A map of the Bow Valley Provincial Park and the surrounding campgrounds | BCKOR

People who enjoy the Spray Lakes West Campground accept the risk of a human-bear encounter when they choose to camp there. 

We can enjoy camping in nature, thanks to the dedicated efforts of wildlife and conservation officers and the natural fear of bears towards humans. Their work is invaluable and deserves our gratitude. 

The odds of being attacked by a bear are pretty low, but they aren’t zero. It never hurts to be too careful. De Ruyter recommends keeping bear spray on you at all times while camping. 

Campers should never leave food unattended, even briefly, because it can attract bears and other wildlife. All food should be properly stored where it is inaccessible to animals, like in vehicles or bear-proof food lockers. 

If you’re on a budget or don’t have a car, store your food in air-tight containers like Ziplocs and hang it in a tree. 

“Keep children close by, be aware of your surroundings, look for tracks and scat, and if you see a fresh pile of scat, consider turning around or pulling out your bear spray or making even more noise because there’s likely a bear in the area,” advised de Ruyter.

If campers at the Spray Lakes West Campground weren’t Bear Smart, the outcome could have been very different. De Ruyter states that kids frequently ran into the bear by accident but reacted appropriately. 

“There were kids playing all over the woods and the bear was just cruising around through those areas. But the good thing is these were all Canmore kids, and they all did a good job. They all knew what to do. They were making noise and yelling at the bear to get away,” he explained.

Colorado Parks and Wildlife officers using rubber slugs and overhead explosives to haze a black bear in Teller County in Colorado, United States  Colorado Parks and Wildlife  KOAA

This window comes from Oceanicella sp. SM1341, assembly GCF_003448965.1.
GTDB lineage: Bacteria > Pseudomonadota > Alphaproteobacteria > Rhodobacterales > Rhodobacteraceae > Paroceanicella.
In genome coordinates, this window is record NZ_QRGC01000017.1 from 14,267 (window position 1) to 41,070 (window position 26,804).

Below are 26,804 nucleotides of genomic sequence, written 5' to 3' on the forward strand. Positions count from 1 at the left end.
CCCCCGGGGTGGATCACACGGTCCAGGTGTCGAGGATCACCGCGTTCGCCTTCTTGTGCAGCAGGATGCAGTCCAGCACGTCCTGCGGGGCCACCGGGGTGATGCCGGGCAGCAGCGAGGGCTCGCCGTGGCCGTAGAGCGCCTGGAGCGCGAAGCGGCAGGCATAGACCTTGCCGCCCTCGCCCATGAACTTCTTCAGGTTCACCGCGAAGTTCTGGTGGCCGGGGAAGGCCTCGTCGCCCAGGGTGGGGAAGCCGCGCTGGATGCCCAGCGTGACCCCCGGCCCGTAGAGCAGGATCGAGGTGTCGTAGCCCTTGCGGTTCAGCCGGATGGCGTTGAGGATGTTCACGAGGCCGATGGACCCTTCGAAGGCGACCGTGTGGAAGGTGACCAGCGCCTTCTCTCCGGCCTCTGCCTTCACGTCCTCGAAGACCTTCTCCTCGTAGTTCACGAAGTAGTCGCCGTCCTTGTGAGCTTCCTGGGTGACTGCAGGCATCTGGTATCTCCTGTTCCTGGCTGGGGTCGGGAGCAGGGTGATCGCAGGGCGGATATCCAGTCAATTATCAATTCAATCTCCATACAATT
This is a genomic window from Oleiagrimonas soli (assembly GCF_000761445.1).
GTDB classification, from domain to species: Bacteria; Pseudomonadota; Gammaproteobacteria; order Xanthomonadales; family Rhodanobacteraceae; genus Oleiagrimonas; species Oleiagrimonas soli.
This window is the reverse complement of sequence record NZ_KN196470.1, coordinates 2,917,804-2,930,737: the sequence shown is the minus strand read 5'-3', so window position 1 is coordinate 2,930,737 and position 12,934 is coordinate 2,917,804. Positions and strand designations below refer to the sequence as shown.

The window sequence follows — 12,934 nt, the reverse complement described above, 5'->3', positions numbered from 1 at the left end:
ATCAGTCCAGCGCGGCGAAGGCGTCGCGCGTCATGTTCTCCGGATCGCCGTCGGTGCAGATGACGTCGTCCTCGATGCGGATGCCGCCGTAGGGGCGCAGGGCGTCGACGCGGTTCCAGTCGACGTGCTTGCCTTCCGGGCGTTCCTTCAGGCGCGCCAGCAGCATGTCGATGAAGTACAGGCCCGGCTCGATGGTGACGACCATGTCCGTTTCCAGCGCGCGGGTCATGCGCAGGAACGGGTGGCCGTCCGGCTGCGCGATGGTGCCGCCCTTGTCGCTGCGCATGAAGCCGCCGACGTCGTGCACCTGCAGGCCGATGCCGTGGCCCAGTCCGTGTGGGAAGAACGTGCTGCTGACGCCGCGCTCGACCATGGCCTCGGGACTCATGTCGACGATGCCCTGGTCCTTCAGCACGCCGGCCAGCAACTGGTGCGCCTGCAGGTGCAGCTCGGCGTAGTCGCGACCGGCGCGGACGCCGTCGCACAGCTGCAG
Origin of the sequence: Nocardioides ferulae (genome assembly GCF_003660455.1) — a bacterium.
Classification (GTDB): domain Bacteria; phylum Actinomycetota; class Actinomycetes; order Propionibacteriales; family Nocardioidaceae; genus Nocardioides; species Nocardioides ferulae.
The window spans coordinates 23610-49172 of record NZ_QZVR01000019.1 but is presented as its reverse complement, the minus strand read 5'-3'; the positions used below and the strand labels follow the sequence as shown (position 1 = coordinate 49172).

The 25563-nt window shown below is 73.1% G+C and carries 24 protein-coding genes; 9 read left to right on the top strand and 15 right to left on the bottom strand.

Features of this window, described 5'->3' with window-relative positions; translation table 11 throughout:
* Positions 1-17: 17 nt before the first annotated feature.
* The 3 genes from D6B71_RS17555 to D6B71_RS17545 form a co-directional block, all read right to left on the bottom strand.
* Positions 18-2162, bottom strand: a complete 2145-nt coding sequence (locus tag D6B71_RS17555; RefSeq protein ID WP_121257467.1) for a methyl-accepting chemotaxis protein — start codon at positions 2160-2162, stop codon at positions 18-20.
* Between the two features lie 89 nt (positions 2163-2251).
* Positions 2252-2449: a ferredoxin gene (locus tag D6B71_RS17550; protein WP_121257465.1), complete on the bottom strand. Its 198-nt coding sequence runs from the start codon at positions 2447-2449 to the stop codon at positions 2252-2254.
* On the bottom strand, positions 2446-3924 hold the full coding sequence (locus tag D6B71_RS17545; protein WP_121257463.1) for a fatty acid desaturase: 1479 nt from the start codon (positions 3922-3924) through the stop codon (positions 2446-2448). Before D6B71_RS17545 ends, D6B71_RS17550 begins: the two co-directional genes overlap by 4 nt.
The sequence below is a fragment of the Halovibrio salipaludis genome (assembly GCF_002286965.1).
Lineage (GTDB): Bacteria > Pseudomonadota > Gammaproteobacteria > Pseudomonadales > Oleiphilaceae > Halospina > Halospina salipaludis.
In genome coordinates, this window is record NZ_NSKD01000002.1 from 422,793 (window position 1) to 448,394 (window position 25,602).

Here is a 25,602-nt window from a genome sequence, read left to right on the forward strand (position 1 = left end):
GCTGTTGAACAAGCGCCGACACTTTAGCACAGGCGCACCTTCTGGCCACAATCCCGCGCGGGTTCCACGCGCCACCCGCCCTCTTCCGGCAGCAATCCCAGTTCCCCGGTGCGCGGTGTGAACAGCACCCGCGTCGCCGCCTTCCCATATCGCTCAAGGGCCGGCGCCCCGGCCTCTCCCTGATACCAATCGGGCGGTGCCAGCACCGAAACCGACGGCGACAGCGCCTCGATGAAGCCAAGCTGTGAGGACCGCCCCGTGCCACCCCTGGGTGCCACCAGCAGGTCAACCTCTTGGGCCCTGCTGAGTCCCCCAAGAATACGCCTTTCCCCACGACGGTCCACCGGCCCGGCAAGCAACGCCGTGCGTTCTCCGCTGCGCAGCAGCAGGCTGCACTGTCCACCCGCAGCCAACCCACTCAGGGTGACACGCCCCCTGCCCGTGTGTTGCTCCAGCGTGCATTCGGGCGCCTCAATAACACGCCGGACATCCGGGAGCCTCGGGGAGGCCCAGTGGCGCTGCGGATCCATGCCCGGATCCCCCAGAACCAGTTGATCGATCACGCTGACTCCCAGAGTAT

Colorado Parks and Wildlife officers using rubber slugs and overhead explosives to haze a black bear in Teller County in Colorado, United States | Colorado Parks and Wildlife | KOAA

Bear Activity On The Rise

Shortly after the black bear was killed, a black bear bluff charge prompted a bear warning for a portion of High Rockies Trail on July 8.

Two days earlier, the area of Sparrow’s Egg Lake in Peter Lougheed Provincial Park was closed due to a grizzly bear bluff charge.

These incidents speak to increasing bear activity in the province. At this time of year, bears frequent valley bottoms to feed on vegetation, including buffalo berries.  

Buffalo berries are a fruit-bearing shrub and are one of the bears’ favourite foods. Grizzly bears in and around Banff National Park have been known to eat over 200,000 buffalo berries daily. 

Food stored in a tree out of reach of bears and other wildlife | I Heart Pacific Northwest 

These irresistible berries ripen in July, drawing the attention of hungry bears looking to feast on these high-calorie berries. 

According to Mark Benson, acting human-wildlife conflict specialist with Banff National Park, bears are so distracted by buffalo berries that they aren’t aware of their surroundings and are easier to accidentally surprise.

The first buffalo berries to ripen will be in the valley bottoms in open areas like train tracks, picnicking, and campsites like the Spray Lakes West Campground. 

Buffalo berries have been known to ripen faster in Kananaskis than in other areas of the province, meaning we could see increased bear activity sooner. 

However, a 2019 University of Calgary study predicts climate change could cause a berry shortage in the Rockies over the next 60 years. 

“We can expect to see them at times and in places where we’re not used to seeing them. I think it could be argued that we’re already witnessing that,” said Dr. Greg McDermid, PhD, a geography professor and researcher on the study.

Although black bears are considered carnivorous, up to 90 percent of their diet consists of plant matter like berries and nuts. 

A berry shortage might cause a black bear to seek out human food sources out of desperation, eventually leading to habituation and potentially death. 

The latest black bear killing at the Spray Lakes West Campground in Kananaskis is a reminder to be Bear Smart and take precautions to prevent an encounter while in bear country. 

A grizzly bear chowing down on some buffalo berries  Alex Taylor  Parks Canada  CBC News
A grizzly bear chowing down on some buffalo berries | Alex Taylor | Parks Canada | CBC News